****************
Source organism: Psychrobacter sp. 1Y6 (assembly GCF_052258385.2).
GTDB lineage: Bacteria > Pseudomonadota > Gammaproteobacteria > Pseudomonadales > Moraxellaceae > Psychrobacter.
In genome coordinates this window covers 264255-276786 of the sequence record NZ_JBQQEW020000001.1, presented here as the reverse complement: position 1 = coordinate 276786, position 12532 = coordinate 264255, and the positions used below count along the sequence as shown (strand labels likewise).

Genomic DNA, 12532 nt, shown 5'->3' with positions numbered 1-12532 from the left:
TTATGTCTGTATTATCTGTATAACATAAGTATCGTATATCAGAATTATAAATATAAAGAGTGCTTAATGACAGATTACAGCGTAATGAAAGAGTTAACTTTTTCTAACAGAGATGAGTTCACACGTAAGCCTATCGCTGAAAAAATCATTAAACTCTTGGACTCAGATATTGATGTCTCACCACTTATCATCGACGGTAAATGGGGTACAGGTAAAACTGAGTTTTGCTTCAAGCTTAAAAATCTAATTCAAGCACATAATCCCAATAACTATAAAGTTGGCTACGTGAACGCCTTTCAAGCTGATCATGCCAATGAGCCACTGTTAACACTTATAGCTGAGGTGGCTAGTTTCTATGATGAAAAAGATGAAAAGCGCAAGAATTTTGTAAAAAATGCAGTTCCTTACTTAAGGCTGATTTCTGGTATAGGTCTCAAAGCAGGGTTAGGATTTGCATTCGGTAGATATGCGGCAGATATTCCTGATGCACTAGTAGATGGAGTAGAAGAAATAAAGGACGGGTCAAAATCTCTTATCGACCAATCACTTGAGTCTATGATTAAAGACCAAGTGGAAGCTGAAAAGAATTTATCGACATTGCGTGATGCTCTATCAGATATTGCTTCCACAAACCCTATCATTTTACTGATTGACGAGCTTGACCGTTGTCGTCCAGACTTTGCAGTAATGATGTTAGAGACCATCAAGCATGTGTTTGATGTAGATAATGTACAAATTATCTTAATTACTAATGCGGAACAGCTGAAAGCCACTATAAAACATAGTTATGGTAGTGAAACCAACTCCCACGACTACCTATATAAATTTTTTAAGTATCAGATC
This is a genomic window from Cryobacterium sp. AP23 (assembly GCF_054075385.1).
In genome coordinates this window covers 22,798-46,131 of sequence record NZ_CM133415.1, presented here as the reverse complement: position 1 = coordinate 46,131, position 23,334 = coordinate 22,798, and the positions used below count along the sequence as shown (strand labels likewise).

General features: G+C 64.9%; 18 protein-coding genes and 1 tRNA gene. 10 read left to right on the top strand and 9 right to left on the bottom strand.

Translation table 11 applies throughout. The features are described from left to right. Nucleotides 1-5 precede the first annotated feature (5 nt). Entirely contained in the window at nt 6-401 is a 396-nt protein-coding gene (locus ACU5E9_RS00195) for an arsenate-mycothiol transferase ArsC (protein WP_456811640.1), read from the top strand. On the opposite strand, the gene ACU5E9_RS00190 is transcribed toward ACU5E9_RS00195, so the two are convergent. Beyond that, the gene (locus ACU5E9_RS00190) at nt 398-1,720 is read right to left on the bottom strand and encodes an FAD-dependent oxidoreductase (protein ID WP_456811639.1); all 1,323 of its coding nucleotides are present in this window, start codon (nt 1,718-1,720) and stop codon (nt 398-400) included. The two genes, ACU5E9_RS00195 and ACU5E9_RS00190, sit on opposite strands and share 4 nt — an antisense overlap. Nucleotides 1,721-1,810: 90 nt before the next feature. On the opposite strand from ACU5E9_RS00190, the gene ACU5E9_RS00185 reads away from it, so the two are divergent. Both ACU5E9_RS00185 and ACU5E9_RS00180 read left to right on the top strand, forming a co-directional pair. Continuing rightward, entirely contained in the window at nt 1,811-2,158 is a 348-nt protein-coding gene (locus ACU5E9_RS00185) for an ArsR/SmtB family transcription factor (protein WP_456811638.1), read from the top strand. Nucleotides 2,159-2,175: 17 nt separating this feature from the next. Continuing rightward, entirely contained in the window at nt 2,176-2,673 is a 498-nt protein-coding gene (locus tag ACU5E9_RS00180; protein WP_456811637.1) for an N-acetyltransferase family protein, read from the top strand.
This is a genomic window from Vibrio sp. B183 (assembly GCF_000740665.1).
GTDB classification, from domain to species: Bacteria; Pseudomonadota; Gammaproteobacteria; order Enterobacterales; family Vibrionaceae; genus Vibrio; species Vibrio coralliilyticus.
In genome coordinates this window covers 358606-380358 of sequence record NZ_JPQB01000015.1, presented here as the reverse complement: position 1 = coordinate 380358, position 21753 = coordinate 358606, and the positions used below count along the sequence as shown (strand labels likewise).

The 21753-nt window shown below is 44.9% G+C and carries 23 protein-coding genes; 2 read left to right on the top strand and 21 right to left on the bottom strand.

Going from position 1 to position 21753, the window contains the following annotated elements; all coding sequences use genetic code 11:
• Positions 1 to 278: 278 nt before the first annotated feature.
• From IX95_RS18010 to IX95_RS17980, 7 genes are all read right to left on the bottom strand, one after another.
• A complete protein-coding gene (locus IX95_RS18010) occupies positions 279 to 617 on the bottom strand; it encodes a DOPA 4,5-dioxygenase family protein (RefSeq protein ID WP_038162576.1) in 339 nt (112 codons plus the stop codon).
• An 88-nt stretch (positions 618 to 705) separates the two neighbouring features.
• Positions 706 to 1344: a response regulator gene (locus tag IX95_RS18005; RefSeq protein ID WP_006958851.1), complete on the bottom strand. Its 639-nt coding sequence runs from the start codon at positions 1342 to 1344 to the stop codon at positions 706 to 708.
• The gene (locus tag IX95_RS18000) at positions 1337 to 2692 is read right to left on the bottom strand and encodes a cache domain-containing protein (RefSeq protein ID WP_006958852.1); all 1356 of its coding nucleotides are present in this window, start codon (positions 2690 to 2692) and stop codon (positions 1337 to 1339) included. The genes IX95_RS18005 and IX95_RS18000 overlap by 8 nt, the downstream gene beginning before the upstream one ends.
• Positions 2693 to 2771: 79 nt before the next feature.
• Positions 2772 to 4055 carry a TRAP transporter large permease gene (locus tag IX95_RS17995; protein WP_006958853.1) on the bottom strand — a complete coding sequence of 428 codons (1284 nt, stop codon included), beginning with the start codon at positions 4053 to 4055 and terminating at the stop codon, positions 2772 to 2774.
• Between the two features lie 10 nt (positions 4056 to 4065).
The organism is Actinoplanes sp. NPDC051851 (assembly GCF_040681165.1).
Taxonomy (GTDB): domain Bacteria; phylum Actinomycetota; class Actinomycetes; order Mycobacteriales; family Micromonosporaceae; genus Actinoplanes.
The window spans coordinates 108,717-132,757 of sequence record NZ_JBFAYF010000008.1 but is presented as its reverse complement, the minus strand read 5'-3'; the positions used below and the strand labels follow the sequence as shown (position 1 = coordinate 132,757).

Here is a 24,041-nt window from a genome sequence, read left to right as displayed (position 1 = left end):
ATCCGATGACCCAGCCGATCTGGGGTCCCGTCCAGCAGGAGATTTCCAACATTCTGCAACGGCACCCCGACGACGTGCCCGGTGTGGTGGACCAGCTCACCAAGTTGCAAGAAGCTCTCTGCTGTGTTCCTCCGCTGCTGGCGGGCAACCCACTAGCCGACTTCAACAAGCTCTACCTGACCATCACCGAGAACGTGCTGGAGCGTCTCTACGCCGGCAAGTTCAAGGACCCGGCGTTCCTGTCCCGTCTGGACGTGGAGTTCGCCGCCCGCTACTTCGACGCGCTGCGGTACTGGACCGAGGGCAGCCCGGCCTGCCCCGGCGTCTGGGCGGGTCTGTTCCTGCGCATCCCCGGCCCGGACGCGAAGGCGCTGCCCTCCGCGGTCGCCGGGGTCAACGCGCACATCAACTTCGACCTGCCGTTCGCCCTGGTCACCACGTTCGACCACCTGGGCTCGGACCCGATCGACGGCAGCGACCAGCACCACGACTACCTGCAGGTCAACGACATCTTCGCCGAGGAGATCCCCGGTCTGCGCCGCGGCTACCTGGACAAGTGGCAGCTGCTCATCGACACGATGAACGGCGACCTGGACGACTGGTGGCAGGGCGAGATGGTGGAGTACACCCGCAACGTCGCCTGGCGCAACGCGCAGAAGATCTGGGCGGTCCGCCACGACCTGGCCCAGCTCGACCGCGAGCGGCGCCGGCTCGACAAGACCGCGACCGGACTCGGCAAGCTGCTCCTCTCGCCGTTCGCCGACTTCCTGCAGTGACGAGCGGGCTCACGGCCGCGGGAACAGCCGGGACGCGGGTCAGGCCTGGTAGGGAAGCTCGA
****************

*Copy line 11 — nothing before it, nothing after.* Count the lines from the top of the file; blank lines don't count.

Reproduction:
GTDB classification, from domain to species: Bacteria; Pseudomonadota; Gammaproteobacteria; order Enterobacterales; family Vibrionaceae; genus Vibrio; species Vibrio coralliilyticus.